It’s Monday. You have some emails you want to send but don’t know what to say. This can help


Have you’ve been putting off sending an email to someone because you don’t know what to say? Well with canned emails, you have a good start. Simply go to this site: Canned Emails – a minimal site with prewritten emails. and search for what you want to say. Want to catch up with someone? There’s an email for that. Does someone owe you money? There’s another one for that. Want to cancel a service? That site has you covered.

Some people have a knack of knowing what to write in any situation. For the rest of us, canned emails can help us get over the hump and get that communication going.

Give it a try.

(Photo by Melinda Gimpel on Unsplash )

The feeling wheel: a great tool to help you assess how you feel

If you are in therapy or using some sort of mood log to assess how you feel, I highly recommend this tool: the emotional word wheel. It’s more than a fancy thesaurus. As the creator explains:

I work with people who have limited emotional vocabulary and as a result the intensity of their negative emotions and experiences is heightened because they can’t describe their feelings (especially their negative feelings). That’s why this list is heavily focused on negative emotions/ experiences. Being able to clearly identify how we are feeling has been shown to reduce this intensity of experience because it re-engages our rational mind.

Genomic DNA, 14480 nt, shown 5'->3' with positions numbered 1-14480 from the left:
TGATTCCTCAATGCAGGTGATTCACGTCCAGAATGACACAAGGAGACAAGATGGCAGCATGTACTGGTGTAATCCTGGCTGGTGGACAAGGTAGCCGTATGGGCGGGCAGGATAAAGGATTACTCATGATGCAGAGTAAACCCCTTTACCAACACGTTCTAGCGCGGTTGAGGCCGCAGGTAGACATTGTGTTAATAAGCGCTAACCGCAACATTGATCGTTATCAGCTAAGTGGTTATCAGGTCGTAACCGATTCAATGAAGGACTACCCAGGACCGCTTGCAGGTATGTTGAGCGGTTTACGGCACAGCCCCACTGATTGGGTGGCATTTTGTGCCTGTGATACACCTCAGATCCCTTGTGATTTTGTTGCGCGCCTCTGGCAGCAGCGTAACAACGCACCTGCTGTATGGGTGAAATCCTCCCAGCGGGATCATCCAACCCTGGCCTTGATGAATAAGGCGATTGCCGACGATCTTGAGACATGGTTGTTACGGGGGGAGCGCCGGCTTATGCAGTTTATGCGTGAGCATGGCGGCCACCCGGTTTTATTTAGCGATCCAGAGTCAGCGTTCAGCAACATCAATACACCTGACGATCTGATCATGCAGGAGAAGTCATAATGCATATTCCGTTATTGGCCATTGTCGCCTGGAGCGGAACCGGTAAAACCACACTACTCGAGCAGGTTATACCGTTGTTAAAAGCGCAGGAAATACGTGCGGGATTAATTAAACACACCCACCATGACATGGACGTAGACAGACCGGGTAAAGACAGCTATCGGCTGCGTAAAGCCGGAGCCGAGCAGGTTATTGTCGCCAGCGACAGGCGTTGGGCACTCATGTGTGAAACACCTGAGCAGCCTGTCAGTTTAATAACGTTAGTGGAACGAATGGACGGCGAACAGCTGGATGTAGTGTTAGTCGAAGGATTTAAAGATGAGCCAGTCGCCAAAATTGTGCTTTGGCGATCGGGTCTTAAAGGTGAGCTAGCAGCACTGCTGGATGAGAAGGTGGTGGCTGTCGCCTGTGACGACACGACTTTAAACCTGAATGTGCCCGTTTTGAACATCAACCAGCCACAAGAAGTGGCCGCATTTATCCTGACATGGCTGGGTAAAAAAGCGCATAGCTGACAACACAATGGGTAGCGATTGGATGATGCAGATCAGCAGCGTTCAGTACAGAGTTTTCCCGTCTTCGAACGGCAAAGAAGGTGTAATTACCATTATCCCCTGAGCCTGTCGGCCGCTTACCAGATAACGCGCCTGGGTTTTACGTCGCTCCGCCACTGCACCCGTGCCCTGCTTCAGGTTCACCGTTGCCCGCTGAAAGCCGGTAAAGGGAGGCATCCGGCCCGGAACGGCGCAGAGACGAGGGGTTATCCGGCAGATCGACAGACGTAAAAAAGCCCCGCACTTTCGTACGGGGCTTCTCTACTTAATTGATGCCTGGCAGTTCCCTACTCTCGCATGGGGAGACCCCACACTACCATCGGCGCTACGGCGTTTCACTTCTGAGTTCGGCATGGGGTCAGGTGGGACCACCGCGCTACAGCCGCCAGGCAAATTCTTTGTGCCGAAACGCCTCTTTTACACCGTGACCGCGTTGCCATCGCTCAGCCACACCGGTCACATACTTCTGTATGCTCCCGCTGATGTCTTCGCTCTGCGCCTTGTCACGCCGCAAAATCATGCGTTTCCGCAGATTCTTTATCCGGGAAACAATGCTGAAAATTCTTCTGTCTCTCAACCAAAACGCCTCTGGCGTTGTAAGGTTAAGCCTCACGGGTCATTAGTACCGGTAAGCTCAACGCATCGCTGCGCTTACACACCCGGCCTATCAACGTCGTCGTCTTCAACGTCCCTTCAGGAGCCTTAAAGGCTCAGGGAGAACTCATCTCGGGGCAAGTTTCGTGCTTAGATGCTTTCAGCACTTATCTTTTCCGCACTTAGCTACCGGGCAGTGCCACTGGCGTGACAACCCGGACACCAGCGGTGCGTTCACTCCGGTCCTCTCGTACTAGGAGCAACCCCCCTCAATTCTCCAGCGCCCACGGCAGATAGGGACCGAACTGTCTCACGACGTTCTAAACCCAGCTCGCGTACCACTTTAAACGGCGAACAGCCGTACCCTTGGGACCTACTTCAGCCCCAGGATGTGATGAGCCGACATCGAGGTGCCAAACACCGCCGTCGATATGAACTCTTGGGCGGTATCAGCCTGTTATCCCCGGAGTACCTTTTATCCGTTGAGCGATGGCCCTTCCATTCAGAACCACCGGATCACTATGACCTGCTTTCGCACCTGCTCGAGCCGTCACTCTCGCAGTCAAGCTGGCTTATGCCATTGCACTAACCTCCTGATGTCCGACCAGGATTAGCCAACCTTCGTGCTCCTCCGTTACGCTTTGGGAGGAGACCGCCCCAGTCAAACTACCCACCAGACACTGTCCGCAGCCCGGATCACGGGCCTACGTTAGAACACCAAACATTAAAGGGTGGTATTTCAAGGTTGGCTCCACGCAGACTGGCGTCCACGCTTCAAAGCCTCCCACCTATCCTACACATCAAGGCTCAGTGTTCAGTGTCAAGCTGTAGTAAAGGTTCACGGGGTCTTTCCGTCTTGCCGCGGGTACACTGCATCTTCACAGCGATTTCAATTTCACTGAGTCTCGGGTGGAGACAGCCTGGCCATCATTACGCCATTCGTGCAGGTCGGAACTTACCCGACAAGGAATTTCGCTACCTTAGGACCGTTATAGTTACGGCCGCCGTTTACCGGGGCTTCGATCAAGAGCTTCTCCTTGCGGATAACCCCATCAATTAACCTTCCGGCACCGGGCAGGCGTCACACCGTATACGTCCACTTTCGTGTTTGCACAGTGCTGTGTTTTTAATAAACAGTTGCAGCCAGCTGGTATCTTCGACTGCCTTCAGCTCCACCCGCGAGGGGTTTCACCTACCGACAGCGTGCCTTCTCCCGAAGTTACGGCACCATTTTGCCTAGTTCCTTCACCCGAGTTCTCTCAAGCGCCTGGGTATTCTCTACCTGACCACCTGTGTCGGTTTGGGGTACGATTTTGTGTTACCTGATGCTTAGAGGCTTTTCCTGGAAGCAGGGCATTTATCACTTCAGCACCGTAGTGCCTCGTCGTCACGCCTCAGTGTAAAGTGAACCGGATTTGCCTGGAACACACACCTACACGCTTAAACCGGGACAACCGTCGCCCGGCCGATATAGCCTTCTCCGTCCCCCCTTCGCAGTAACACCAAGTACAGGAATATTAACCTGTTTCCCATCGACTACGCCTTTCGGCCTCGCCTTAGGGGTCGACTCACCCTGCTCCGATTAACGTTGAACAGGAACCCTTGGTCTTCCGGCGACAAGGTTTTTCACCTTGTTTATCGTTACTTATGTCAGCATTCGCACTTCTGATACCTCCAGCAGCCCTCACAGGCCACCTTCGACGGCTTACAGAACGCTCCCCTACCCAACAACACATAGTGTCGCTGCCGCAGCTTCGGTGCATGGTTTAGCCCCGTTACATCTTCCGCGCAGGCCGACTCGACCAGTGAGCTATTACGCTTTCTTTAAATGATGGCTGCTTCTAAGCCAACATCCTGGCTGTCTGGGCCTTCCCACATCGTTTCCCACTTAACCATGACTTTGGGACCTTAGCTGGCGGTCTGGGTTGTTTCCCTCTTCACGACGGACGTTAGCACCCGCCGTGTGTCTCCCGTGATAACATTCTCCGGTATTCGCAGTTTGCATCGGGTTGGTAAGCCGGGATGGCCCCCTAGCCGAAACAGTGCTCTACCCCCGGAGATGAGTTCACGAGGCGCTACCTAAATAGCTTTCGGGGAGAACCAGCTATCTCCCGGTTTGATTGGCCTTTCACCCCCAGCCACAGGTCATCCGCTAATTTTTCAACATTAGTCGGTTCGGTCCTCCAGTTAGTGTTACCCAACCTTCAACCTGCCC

I think it’s great, especially for men of a certain generation who have difficulty assessing how they feel and therefore have difficulty in dealing with it.

Speaking of mood logs, if you are interested in why you want to keep one, see this. Mood logs don’t have to be fancy: you can write your daily moods on post it notes for all it matters. And you don’t have to only write down bad moods: if you note the good moods, you can better understand what makes you feel good and look for ways to replicate that. That’s the goal for people like me.

You can find more on the emotional word wheel all over the Internet. The version I am referencing is here.

It’s Monday. Here’s a guide for teens to cope with anxiety that you too should read

Sign with the word Emotions on it.
Wait a second, you say. I am not a teen with anxiety, and I don’t know any. Fine, read this anyway: How to cope with teen anxiety | Psyche Guides

We all have a mix of bad feelings at all stages of our lives. You are likely reading this on a Monday: don’t tell me you don’t have some bad feelings right now. 🙂 The good news is that techniques used in CBT can help you deal with those feelings, whether you are somewhat anxious or depressed.

Not only that, but I think CBT can help people with feelings like being bored, disappointed or frustrated. Feelings you may feel weighing on you that don’t make you feel good. You can use it to shake yourself our of your current mindset which may not be helpful to you and move you into a better mindset.

Take those emotions that don’t make you feel your good self and move towards some better ones. Hey, it’s Monday: a good day to take a crack at it.

All the best.

(Photo by Alexas_Fotos on Unsplash)